Welcome to ‘Stitches ‘N’ Dreams’! Thank you for hopping here from Handmade by Hannah, and I hope you enjoy my post, as well as all the others in this ‘Happy Spring 2014 Blog Hop. If you just arrived here and didn’t know about the blog hop, you can start at the beginning on ‘Pretty Little Things in a Box’. The blog hop is due to start on 19 April.
I love the spring! I am not a winter person, and as soon as Christmas is over I am looking for the first snowdrops poking their heads through the soil, and the first spring lambs in the fields. I love the spring bulbs with their vibrant colours, and I always get excited when I see the first baby leaves popping out.
However, regular readers of this blog will know that for most of the year I live in the Gambia, West Africa, and of course the climate here is very different. The temperature is almost always around 30 degrees, and there is no rain between the end of October and the middle of June, so it always feels like a lovely summer’s day. During the rainy season (June to October), it’s even hotter, but there are big thunderstorms, making it very humid. I like the heat, although occasionally in the rainy season it does get a bit much overnight, but this Happy Spring Blog Hop has made me think about spring back in the UK, and I have found myself getting a little bit nostalgic.
I found myself remembering a very famous poem by Robert Browning.
Home Thoughts, from Abroad
O, to be in England
Now that April ‘s there,
And whoever wakes in England
Sees, some morning, unaware,
That the lowest boughs and the brushwood sheaf
Round the elm-tree bole are in tiny leaf,
While the chaffinch sings on the orchard bough
And after April, when May follows,
And the whitethroat builds, and all the swallows!
Hark, where my blossom’d pear-tree in the hedge
Leans to the field and scatters on the clover
Blossoms and dewdrops—at the bent spray’s edge—
That ‘s the wise thrush; he sings each song twice over,
Lest you should think he never could recapture
The first fine careless rapture!
And though the fields look rough with hoary dew,
All will be gay when noontide wakes anew
The buttercups, the little children’s dower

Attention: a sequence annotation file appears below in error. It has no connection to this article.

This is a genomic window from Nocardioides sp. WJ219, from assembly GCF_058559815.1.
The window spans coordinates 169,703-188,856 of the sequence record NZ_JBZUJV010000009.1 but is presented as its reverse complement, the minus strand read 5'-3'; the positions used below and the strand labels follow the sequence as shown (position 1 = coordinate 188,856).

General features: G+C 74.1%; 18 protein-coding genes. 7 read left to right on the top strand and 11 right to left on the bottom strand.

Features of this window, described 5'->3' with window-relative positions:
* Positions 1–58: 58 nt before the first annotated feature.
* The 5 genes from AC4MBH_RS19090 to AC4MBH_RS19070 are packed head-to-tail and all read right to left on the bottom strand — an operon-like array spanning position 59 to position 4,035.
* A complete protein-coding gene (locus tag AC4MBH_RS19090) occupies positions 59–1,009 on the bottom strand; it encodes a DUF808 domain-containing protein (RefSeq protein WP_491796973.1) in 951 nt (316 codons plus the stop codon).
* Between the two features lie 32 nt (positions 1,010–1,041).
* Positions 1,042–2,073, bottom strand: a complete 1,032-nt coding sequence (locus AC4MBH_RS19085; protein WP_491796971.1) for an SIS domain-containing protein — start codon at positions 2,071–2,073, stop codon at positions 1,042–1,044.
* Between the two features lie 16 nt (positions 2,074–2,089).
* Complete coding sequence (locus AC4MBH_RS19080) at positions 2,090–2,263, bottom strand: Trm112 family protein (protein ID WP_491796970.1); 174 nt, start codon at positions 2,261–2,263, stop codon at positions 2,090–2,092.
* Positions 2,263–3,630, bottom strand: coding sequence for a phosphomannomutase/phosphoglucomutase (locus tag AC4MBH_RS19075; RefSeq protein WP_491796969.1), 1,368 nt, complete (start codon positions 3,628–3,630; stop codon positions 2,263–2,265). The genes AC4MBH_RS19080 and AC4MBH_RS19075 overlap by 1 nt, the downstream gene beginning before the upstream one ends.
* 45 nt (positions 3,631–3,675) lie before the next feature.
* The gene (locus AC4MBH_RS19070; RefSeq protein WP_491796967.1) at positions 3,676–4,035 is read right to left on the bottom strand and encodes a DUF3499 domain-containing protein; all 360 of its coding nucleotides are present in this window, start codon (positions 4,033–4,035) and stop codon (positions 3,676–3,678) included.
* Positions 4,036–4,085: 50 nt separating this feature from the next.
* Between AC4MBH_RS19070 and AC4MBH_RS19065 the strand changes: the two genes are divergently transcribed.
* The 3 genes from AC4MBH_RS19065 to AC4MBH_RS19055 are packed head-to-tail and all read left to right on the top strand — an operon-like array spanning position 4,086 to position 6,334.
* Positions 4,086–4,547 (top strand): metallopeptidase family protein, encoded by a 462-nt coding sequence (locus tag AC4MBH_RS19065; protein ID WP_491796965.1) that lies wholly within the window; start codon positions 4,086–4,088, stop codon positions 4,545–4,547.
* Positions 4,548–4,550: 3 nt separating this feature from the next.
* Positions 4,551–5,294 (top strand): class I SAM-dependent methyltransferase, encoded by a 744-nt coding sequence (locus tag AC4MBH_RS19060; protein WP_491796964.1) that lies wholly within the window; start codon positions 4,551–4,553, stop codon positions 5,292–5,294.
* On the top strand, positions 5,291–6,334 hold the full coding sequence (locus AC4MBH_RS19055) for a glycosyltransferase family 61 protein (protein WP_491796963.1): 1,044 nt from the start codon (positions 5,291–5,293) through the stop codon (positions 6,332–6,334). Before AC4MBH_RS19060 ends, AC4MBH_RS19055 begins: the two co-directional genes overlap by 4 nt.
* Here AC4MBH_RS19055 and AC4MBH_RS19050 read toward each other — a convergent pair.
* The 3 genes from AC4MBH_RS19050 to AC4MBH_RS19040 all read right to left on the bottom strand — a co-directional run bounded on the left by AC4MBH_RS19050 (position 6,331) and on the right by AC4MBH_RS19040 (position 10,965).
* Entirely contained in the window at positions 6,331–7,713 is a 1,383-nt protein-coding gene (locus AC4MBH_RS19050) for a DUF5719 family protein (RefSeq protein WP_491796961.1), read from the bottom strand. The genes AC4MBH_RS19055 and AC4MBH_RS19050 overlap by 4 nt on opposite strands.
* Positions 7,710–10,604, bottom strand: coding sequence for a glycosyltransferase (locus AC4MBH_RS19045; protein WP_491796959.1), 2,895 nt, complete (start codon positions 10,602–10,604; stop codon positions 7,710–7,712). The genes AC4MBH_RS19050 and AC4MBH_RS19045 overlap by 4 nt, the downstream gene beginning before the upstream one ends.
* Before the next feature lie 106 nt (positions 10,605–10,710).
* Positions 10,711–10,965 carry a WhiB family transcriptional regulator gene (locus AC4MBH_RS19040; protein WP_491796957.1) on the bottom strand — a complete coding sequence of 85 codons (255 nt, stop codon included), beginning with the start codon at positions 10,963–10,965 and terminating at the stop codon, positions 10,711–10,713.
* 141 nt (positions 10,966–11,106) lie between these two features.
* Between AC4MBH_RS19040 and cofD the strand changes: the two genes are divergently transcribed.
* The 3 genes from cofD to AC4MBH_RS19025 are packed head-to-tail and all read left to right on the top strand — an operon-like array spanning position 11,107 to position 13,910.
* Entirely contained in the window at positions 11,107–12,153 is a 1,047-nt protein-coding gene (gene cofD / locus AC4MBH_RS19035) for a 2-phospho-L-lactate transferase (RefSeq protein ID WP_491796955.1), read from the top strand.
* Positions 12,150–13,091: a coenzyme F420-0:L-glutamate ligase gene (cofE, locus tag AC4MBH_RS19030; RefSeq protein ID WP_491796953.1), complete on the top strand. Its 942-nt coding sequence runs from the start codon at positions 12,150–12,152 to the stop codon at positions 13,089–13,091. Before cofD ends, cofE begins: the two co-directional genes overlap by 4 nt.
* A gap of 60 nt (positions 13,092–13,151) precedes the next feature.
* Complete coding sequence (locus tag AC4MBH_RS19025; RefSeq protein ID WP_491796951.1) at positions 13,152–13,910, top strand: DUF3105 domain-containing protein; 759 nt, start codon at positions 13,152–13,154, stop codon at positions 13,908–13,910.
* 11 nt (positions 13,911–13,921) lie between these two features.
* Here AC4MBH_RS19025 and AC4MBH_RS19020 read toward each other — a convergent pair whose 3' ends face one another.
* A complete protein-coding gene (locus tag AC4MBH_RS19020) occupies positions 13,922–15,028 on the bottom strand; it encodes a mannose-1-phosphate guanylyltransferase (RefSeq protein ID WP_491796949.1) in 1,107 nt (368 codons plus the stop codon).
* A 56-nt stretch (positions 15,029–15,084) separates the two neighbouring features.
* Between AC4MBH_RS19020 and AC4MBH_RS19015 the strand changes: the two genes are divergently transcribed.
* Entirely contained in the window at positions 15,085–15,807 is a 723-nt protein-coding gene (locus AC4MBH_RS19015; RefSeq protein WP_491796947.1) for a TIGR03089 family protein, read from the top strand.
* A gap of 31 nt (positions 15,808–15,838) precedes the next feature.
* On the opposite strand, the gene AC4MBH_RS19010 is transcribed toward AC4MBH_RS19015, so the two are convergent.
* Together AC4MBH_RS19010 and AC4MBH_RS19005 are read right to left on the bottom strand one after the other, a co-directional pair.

—Far brighter than this gaudy melon-flower!
And of course, who could forget the famous poem by William Wordsworth about the daffodils?
I wandered lonely as a cloud
That floats on high o’er vales and hills,
When all at once I saw a crowd,
A host, of golden daffodils;
Beside the lake, beneath the trees,
Fluttering and dancing in the breeze.
Continuous as the stars that shine
And twinkle on the milky way,
They stretched in never-ending line
Along the margin of a bay:
Ten thousand saw I at a glance,
Tossing their heads in sprightly dance.
The waves beside them danced; but they
Out-did the sparkling waves in glee:
A poet could not but be gay,
In such a jocund company:
I gazed–and gazed–but little thought
What wealth the show to me had brought:
For oft, when on my couch I lie
In vacant or in pensive mood,
They flash upon that inward eye
Which is the bliss of solitude;
And then my heart with pleasure fills,
And dances with the daffodils.
In my garden in the UK, I planted lots of miniature daffodil bulbs, and the bright yellow colour always cheered me up on a grey day when it seemed as though the warm weather would never arrive.
So in honour of those spring poems, I designed a Spring Daffodil biscornu, and I’m offering it (along with a few little extras), as a spring giveaway.
If you would like to win it, just leave me a comment saying which thing you would miss the most if you weren’t in your home country during the springtime. If, like The Gambia, you don’t really have spring, just tell me what you would miss the most about your country. I will make the draw on April 30 to give everyone a chance to leave a comment. I should say that the postal system in The Gambia is not terribly reliable, but I’m returning to the UK in early May for my annual summer visit, so I will post the biscornu as soon as I get back. I hope the winner won’t mind waiting a little while to get it – I’m happy to post anywhere in the world.
And to finish, I am going to share my dad’s favourite spring poem – he used to quote it on the first day of spring, and it always reminds me of him. There are lots of versions of it, and it really needs to be read aloud to get the full impact!
Spring is sprung, de grass is riz.
I wonder where dem boidies is?
De little boids is on de wing.
Don’t be absoid!
De little wings is on de boids!
Happy spring to you all, and I hope you enjoy the Happy Spring Blog Hop – thanks to Angela for arranging it. And now you are off to Aomori Workshop for more spring enjoyment.